By now, you’ve heard the bad news about sugar. We’ve been hooked on the stuff for thousands of years, it continues to show up in the unlikeliest places (like yogurt and marinara sauce), and it increases our risk of high blood pressure, diabetes, heart disease, and cancer. Sugary drinks alone are linked to nearly 200,000 annual deaths worldwide, according to Tufts University researchers.
Eating less sugar is easier said than done, and not just because it’s as addictive as cocaine. Added sugar seems to be everywhere. It’s present in 74% of packaged foods, according to the University of California San Francisco’s SugarScience institute.
As a result, the average American consumes between 15 and 19 teaspoons of added sugar—or nearly 300 calories—a day, the CDC says. Added sugars allow people to become overweight but undernourished as the extra calories make it more difficult to get necessary nutrients while staying within an ideal calorie intake, according to the FDA.
Because everyone’s dietary needs are different, talk to your Emcara Health provider about the best ways to reduce sugar in your diet. Until then, here are six steps worth taking.
Beverages are the “leading source of added sugars in the American diet,” according to the CDC, pointing to sports drinks, sodas, fruit punches, and flavored coffees as the primary providers of sweet, sneaky, empty calories. A single 12-ounce serving can contain the majority of your maximum recommended daily sugar intake—about 10% of your daily calorie consumption, or 200 calories on a 2,000-calorie diet.
To make it easier to give up your daily soda or sweet tea, the CDC recommends splashing 100% juice into plain sparkling water for a low-calorie refreshment.
To understand the benefits of a whole food-based diet, look no further than its opposite: ultra-processed foods. Foods in this group, as defined by the NOVA Food Classification system, represent more than half of the dietary energy consumed by Americans, and much of that is from sugar. Think cookies, bacon, soda, even flavored yogurt.
Processed foods, which are cheap, tasty, and energy-dense, have at least one ingredient not found in kitchens, according to the Brazilian nutrition researchers who defined them. Because of their high sugar content and minimal nutritional value, they’re tied to inflammatory diseases, high blood pressure, and obesity.
Whole foods are the opposite: They’re more dense in nutrients than calories, providing your body with needed energy, vitamins, and minerals. They’re also often rich in fiber, which slows digestion and helps to ensure that your body slowly absorbs the natural sugars in these foods. Result: No spike in blood sugar and the health dangers that result.
Healthy whole foods include the following:
Carbohydrates tend to take the place of fat in reduced fat or nonfat versions of processed foods, and that usually means more sugar. A Stanford review of fat-free, low-fat, and regular versions of the same foods found that fat-free and reduced-fat oils and salad dressings had more than twice the sugar content.
However, fat and sugar content vary based on a variety of factors, so ask your Emcara Health provider if it’s safe to incorporate low-fat foods into your diet.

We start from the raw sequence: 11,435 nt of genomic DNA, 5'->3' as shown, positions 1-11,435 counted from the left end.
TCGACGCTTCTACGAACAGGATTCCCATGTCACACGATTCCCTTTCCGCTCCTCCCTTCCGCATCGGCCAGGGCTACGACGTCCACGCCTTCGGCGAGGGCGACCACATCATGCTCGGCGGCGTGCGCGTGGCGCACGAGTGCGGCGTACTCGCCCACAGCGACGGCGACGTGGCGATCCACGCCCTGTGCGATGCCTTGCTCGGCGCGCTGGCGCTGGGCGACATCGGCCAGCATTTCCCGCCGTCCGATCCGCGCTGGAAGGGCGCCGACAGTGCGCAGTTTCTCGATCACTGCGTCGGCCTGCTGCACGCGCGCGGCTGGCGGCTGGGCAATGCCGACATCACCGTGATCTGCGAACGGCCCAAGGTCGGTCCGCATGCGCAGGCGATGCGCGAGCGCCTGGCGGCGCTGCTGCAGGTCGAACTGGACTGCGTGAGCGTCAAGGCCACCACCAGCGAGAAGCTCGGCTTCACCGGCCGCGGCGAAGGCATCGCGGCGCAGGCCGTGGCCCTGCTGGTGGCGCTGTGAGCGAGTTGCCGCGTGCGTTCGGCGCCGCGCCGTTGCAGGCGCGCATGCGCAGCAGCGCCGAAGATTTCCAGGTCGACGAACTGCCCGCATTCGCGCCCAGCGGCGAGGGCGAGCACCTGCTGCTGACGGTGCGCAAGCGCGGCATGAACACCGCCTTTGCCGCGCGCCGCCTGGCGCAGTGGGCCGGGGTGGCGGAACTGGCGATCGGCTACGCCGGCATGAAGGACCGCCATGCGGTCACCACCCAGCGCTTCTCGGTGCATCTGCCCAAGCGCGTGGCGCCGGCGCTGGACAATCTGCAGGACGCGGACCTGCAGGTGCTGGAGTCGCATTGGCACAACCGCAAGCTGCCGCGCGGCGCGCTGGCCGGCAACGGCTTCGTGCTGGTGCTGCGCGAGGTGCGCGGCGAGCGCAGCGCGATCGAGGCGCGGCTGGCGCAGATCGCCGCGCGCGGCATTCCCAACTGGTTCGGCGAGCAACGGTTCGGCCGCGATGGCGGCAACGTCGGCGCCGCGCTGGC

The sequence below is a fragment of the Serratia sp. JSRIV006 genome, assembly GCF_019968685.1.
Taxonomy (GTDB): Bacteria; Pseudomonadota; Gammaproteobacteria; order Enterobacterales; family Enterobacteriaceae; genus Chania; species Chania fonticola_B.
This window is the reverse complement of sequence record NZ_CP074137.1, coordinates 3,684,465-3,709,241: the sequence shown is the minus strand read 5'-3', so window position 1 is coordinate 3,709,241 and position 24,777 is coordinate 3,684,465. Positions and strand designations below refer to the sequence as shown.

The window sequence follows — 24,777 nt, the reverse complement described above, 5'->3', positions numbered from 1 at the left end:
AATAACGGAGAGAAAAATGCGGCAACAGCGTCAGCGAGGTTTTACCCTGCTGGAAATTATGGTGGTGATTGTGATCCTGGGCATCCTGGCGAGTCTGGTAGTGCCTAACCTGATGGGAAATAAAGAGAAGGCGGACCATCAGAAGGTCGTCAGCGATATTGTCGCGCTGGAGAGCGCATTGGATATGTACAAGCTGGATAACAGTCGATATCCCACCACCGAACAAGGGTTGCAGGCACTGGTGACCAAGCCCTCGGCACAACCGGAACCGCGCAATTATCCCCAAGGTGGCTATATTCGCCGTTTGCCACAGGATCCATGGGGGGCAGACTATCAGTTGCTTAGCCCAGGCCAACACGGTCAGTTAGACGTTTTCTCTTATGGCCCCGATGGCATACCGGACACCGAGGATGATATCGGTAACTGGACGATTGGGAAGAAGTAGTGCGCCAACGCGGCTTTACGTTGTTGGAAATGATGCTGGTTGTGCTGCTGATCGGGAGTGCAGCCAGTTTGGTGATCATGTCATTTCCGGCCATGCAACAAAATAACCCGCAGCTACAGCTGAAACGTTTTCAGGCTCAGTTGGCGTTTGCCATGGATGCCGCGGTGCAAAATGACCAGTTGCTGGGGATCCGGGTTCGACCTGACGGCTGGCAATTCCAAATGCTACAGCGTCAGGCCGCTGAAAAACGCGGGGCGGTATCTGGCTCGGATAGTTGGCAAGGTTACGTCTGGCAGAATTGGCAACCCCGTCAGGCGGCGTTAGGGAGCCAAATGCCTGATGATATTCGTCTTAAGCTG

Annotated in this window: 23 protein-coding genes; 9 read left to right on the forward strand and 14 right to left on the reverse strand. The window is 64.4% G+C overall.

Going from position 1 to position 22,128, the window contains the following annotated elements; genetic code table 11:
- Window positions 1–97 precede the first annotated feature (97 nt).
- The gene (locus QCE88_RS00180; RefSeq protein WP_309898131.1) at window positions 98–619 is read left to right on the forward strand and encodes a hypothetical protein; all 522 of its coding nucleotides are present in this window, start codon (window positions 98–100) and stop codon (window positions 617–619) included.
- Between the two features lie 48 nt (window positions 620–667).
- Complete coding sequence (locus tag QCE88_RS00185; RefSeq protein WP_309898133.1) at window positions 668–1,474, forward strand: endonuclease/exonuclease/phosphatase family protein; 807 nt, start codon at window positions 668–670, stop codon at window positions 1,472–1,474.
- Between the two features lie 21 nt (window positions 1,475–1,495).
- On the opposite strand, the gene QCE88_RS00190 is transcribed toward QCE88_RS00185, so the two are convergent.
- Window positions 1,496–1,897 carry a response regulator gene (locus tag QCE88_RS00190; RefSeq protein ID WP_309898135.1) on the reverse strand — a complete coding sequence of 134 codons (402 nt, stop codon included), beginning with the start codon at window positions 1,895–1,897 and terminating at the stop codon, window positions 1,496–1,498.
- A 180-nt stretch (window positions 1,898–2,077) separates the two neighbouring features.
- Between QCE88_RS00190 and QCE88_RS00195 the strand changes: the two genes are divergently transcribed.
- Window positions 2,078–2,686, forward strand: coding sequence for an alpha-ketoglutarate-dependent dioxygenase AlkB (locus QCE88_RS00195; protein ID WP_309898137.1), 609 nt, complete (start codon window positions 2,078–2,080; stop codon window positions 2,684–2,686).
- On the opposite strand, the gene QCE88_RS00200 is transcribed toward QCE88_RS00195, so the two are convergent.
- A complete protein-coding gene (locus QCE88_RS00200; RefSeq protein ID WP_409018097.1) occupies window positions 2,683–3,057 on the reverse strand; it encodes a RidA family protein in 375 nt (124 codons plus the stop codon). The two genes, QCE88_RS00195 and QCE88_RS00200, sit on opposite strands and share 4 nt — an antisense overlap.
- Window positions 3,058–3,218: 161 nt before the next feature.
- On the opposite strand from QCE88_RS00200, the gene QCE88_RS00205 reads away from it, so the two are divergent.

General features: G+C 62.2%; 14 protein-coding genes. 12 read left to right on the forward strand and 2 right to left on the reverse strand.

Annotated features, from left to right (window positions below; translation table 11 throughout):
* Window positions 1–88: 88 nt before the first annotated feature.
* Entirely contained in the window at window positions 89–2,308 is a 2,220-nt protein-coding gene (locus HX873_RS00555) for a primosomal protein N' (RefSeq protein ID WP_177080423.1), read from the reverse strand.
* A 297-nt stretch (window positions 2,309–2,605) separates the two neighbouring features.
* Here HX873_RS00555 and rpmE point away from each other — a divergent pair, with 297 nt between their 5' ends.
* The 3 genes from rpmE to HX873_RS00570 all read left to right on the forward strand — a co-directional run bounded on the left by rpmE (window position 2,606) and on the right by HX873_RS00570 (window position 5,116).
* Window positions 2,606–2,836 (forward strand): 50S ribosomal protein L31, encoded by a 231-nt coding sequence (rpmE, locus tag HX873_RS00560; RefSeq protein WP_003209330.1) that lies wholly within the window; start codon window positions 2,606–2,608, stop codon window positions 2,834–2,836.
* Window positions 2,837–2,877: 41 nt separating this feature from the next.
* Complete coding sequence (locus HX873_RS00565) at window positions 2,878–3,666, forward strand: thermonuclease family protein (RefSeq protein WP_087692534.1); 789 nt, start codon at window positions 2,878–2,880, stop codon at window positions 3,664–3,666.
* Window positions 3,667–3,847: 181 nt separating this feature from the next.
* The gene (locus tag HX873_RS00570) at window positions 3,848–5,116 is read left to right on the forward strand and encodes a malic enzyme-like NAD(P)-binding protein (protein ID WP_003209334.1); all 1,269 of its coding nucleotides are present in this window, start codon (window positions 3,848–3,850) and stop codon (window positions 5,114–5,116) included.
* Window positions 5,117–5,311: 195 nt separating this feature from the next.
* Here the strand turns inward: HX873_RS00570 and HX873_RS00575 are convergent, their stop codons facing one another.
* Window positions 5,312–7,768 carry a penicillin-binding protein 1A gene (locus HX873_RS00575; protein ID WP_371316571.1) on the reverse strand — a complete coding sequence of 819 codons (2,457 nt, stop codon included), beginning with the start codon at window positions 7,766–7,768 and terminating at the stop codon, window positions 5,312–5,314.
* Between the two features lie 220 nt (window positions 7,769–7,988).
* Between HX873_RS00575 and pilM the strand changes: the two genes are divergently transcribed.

Food labels use at least 61 different names for sugar, according to Ohio State University, which posted all of them at this link. Names vary from well-known alternatives like high-fructose corn syrup and sucrose to obscure sweeteners such as saccharose, treacle, muscovado, and dehydrated cane juice. If you encounter an ingredient ending with “ose,” it’s probably just sugar.
The closer sugar is to the top of the ingredients list, the more sugar-based the food, right? Not quite. According to Harvard’s T.H. Chan School of Public Health, some manufacturers use multiple types of sugar to avoid having to list sugar as the primary ingredient.
Thankfully, the grams in the “Added Sugars” portion of a food’s FDA-mandated Nutrition Facts will tell you how much sugar was added during processing, while the Total Sugars metric also factors in naturally occurring sugars.
Harvard’s public health experts warn consumers against another marketing trick: the health halo. The term refers to foods that claim to be healthy based on the presence of vitamins, antioxidants, fiber, or whole grains.
But processed foods that contain healthy ingredients aren’t healthy on balance if they still contain lots of added sugar. Common offenders include breakfast cereals and granola bars, although they have competition from trendy health halo foods like acaí bowls and oat milk.
To understand how much sugar you’ve been eating and regain control of your intake without giving up flavor at mealtime, the United Kingdom’s National Health Service recommends cutting sugar out by substituting a processed food for a whole food and then sweetening that whole food as needed.
Breakfast is a good place to start, with many breakfast cereals, granolas, and oatmeals containing an entire day’s worth of added sugar in a single serving. Instead, switch to plain cereal or oatmeal and add fresh or dried fruit to keep some sweetness without going overboard.
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To learn how Emcara Health can help you develop a nutrition plan for your unique health needs, call us at 1-800-344-1686 to schedule a free in-home consultation.